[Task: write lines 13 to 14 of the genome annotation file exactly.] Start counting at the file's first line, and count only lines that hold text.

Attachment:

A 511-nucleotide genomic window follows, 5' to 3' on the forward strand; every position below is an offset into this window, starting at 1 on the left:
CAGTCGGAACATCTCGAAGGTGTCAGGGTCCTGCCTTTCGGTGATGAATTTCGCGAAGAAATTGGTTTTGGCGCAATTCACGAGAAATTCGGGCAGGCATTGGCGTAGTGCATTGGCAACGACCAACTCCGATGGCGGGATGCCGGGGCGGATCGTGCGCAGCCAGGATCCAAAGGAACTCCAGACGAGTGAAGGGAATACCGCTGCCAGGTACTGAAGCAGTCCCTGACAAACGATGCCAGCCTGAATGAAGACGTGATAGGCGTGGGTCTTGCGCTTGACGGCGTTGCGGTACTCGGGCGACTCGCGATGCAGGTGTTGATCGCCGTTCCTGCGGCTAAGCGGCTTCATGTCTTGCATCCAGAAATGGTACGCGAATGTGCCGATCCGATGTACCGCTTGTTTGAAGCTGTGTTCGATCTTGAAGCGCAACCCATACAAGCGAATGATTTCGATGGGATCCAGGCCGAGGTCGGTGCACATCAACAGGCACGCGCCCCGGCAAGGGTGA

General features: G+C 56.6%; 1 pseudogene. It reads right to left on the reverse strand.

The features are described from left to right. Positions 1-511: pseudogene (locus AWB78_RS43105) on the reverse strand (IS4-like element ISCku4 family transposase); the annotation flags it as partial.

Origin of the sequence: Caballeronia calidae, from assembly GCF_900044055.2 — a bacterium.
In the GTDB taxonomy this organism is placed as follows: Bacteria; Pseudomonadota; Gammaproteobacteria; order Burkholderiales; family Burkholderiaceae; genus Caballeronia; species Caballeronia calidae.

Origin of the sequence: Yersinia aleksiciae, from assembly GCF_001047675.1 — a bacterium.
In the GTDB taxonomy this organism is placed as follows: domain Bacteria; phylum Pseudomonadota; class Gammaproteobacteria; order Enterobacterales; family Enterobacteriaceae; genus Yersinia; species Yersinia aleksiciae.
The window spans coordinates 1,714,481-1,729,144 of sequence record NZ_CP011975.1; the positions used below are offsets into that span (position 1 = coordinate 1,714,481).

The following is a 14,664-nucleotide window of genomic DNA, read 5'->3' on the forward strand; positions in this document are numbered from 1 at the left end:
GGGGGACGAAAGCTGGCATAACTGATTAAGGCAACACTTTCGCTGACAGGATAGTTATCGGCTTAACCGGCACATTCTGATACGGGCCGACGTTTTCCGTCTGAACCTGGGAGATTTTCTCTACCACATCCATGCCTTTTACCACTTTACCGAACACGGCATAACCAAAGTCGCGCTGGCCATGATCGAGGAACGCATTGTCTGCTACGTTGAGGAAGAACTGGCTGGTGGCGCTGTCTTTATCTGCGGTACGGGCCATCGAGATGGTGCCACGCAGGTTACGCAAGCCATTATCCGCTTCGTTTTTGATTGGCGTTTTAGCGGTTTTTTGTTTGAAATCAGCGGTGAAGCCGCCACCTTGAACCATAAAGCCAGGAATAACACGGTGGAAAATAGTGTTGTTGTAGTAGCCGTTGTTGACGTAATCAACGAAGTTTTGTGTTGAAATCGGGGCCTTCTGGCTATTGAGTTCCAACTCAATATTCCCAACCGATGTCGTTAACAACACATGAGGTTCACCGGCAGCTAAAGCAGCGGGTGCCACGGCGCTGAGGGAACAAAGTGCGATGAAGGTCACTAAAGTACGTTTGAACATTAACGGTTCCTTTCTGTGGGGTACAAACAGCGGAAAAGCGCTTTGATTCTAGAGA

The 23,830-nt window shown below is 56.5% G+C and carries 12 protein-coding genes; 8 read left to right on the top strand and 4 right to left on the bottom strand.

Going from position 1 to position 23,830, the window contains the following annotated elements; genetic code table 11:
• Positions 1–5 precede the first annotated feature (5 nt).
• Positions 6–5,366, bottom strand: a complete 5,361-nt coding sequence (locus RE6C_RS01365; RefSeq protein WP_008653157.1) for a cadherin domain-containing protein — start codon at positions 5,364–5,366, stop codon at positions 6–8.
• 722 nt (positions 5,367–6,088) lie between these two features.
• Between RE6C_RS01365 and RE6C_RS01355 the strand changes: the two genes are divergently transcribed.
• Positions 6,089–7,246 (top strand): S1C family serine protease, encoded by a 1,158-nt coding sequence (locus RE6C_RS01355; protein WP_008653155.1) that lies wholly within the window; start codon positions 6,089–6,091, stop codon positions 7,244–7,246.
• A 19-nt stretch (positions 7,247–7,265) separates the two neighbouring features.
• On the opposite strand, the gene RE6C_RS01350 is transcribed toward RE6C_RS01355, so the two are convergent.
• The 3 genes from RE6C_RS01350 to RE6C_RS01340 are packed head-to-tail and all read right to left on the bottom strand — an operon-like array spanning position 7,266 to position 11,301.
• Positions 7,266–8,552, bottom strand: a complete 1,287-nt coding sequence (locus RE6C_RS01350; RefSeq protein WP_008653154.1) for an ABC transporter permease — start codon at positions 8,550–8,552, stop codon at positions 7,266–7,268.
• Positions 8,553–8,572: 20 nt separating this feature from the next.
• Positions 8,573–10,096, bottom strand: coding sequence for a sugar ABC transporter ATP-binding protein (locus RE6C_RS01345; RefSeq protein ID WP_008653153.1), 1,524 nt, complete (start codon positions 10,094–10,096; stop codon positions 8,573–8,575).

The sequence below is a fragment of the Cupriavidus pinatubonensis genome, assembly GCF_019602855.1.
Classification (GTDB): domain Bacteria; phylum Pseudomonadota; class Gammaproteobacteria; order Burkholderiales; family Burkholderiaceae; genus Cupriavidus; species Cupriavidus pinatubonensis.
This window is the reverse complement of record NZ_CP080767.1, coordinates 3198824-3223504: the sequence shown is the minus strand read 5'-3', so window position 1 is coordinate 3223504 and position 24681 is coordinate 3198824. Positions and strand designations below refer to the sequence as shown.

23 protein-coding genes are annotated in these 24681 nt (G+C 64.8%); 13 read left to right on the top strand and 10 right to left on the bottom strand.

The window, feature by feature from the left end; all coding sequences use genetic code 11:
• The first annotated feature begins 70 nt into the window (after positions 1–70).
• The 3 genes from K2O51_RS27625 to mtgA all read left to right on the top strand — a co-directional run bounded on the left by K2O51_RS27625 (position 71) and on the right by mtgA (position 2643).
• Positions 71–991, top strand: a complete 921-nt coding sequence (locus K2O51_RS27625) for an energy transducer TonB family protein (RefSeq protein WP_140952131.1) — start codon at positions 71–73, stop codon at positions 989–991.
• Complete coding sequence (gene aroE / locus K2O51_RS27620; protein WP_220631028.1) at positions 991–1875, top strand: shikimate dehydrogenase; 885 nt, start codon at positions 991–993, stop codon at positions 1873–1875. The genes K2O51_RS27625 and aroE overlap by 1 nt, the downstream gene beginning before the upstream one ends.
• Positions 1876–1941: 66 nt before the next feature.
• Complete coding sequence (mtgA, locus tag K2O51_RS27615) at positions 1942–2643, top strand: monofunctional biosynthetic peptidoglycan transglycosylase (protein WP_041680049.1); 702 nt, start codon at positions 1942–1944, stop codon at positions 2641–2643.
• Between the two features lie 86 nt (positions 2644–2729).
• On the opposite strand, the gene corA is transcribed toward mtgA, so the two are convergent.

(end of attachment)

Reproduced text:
Going from position 1 to position 23,830, the window contains the following annotated elements; genetic code table 11:
• Positions 1–5 precede the first annotated feature (5 nt).